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Documentary filmmaker Josh Fox made a special stop Friday to screen his latest film for a group of students who were visiting the Rose Wagner Performing Arts Center.
And in "How to Let Go of the World (and Love All the Things Climate Can't Change)," those students from Salt Lake and Utah counties saw families displaced by Hurricane Sandy, shorelines shrinking against rising sea levels, and residents of Beijing hesitant to go outside and breathe polluted air.
After the Sundance Film Festival screening, his signature banjo in hand, Fox explained to the young Utahns that just the night before, air quality in Salt Lake City had reached Beijing levels of particulate matter.
"It hit really close to home how polluted we really are," said Evan Pappis, a senior at Juan Diego Catholic High School.
His classmate Paola Pedroza put a finer point on her feelings.
"I'm scared," she said. "It's so scary."
Each year, the festival hosts a student screening program, presenting films with educational angles to Utah schools.
The program offers a chance for interaction, with most filmmakers personally introducing their films and taking audience questions after the screenings.
Fox, who also directed the "Gasland" documentary series, opens "How to Let Go of the World" with the death of a hemlock tree at his home, the result of an invasive tree-eating pest that has spread in the absence of winters that kill the pests.
"No one is exempt," he said Friday. "No one is outside the range of places climate change will affect."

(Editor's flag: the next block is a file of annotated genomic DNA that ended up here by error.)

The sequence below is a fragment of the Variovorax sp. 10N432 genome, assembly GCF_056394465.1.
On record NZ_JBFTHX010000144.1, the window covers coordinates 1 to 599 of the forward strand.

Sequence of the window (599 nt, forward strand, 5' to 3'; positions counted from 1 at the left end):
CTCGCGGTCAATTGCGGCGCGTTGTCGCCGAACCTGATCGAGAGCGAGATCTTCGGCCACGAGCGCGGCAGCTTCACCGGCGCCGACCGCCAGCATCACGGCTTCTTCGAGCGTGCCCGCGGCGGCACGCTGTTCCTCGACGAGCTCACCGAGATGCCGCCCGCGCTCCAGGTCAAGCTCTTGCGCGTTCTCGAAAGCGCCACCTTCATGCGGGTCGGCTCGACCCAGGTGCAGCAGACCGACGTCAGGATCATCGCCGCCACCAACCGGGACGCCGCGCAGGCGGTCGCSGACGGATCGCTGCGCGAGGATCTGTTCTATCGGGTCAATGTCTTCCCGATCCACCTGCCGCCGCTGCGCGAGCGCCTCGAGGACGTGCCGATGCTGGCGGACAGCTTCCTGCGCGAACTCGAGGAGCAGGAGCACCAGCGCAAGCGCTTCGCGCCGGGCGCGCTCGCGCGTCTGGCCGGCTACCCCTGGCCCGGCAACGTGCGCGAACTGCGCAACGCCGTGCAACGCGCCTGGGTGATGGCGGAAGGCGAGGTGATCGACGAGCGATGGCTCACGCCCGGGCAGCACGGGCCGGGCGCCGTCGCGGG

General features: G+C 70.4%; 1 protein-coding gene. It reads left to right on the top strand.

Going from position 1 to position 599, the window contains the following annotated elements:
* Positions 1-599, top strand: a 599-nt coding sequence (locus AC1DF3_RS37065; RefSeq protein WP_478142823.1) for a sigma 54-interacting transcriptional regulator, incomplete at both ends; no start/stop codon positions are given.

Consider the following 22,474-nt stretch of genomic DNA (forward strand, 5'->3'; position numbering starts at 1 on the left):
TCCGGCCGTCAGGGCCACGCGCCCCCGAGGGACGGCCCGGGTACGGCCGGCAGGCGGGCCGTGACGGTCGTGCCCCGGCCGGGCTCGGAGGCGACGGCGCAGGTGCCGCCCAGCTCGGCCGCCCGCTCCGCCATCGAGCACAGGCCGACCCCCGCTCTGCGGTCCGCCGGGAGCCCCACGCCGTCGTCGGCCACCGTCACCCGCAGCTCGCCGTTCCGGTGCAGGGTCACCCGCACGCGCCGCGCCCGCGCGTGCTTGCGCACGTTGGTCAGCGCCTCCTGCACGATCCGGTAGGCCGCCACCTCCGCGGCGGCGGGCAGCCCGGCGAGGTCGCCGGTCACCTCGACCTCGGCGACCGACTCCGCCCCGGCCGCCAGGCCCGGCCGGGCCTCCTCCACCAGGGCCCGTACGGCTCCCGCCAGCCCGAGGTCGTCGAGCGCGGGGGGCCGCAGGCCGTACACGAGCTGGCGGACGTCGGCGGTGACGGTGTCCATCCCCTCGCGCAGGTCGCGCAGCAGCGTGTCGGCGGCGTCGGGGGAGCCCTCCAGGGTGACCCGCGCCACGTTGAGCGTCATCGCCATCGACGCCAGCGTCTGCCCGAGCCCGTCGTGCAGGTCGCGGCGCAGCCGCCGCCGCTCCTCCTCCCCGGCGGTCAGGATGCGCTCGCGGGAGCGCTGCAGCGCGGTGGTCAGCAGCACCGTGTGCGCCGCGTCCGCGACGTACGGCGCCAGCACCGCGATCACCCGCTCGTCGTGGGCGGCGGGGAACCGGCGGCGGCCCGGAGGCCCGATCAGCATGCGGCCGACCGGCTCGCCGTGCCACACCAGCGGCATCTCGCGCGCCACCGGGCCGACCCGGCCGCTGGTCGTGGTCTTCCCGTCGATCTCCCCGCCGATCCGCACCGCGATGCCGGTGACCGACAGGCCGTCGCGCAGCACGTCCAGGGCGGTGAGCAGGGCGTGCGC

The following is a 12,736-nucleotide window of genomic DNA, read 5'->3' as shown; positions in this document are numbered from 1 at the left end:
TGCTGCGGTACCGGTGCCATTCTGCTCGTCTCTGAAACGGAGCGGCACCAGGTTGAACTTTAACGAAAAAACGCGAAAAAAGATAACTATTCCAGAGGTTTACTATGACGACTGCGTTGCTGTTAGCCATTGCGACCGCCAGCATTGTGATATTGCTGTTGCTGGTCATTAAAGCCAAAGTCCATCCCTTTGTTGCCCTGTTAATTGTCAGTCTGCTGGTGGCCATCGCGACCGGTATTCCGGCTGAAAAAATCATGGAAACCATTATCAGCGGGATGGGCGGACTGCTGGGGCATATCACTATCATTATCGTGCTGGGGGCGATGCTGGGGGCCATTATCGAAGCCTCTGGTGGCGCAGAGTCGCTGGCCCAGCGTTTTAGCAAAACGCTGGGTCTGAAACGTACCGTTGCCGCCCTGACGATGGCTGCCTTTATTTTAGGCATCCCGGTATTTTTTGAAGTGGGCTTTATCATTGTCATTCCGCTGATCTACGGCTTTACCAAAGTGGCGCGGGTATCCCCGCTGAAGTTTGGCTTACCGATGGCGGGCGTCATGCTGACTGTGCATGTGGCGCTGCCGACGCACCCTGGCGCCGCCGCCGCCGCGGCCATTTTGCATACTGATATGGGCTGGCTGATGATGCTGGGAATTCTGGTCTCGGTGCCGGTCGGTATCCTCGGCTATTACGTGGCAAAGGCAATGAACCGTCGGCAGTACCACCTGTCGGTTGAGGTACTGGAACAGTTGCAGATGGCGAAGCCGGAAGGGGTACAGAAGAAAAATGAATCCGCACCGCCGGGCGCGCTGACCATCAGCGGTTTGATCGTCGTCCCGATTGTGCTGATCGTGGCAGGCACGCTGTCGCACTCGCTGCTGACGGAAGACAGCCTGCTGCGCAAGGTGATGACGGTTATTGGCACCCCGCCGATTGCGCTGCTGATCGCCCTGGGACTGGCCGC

The film spans six continents, examining the effects of pollution, deforestation, industrialization and changes to weather patterns.
It includes interviews with environmental activists such as Utah's Tim DeChristopher, who joined Fox at the Friday student screening, and Bill McKibben, who suggests in the film that hurricanes and major storms should be given the names of oil and gas companies.
Instead of Hurricane Sandy wreaking havoc on the East Coast, he says, the headlines would be more accurate by saying when Hurricane Exxon makes landfall.
"We've made it a different planet," McKibben says in the film. "We're doing it really fast, and it's really dangerous."
And DeChristopher, who served 21 months in federal prison after disrupting a Bureau of Land Management auction in 2008, discusses his protest in the film while remarking that society may soon be navigating the most intense period of change humanity has ever seen.
"Nobody knows how to solve a climate crisis, because nobody has done it before," he told the students on Friday.
But Fox's film and his remarks to students were not overtly pessimistic. The film highlights several advancements in green and renewable energy, as well as international organizations pushing for action to reduce carbon emissions and mitigate climate change.
He encouraged students to research climate change and get involved, and he ended the presentation by performing a rendition of "The Star-Spangled Banner" on his banjo.
"If a scrappy bar song can become the national anthem, then we're really just making up the United States of America as we go along," he said. "Anything can happen."